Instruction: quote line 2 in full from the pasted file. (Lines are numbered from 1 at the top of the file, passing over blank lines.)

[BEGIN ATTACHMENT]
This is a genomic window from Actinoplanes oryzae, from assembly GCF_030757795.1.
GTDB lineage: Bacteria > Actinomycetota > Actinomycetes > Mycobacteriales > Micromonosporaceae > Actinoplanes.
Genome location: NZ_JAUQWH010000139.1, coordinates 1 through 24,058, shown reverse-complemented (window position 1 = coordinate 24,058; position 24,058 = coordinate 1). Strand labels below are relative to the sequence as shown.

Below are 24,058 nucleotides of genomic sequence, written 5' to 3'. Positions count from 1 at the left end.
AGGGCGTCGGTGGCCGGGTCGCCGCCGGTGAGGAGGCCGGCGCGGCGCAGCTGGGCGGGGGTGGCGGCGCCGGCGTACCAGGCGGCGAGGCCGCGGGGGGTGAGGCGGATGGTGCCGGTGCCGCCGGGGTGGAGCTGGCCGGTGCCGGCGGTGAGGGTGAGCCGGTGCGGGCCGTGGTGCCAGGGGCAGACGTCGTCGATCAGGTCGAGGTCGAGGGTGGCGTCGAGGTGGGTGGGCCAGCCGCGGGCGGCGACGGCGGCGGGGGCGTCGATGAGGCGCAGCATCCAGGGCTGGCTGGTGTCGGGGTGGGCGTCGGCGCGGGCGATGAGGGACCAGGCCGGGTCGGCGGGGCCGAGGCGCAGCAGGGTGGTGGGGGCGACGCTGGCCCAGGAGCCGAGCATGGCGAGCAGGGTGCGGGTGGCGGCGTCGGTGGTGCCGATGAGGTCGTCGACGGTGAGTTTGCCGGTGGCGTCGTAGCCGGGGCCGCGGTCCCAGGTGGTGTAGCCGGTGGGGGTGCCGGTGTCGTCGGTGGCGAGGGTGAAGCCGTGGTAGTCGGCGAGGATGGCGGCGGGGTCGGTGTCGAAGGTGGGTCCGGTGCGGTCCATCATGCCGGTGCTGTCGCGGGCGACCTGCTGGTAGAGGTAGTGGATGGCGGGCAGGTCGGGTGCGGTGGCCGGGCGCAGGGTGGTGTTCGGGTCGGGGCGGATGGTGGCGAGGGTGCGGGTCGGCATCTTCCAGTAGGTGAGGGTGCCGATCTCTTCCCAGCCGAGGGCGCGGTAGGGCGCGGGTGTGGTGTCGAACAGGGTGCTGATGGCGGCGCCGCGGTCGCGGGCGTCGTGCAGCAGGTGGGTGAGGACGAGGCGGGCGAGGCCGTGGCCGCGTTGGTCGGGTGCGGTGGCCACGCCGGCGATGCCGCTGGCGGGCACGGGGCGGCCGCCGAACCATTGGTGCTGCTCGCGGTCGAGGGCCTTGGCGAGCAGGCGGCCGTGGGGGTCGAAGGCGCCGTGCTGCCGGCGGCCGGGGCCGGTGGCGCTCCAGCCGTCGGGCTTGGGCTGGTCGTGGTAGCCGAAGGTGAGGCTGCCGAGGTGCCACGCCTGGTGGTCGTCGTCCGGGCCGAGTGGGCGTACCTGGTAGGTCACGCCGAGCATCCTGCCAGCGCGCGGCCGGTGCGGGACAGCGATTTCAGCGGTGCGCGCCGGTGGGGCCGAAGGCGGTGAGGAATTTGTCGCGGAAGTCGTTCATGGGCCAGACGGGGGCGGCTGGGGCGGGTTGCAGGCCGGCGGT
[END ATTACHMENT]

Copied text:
GTDB lineage: Bacteria > Actinomycetota > Actinomycetes > Mycobacteriales > Micromonosporaceae > Actinoplanes.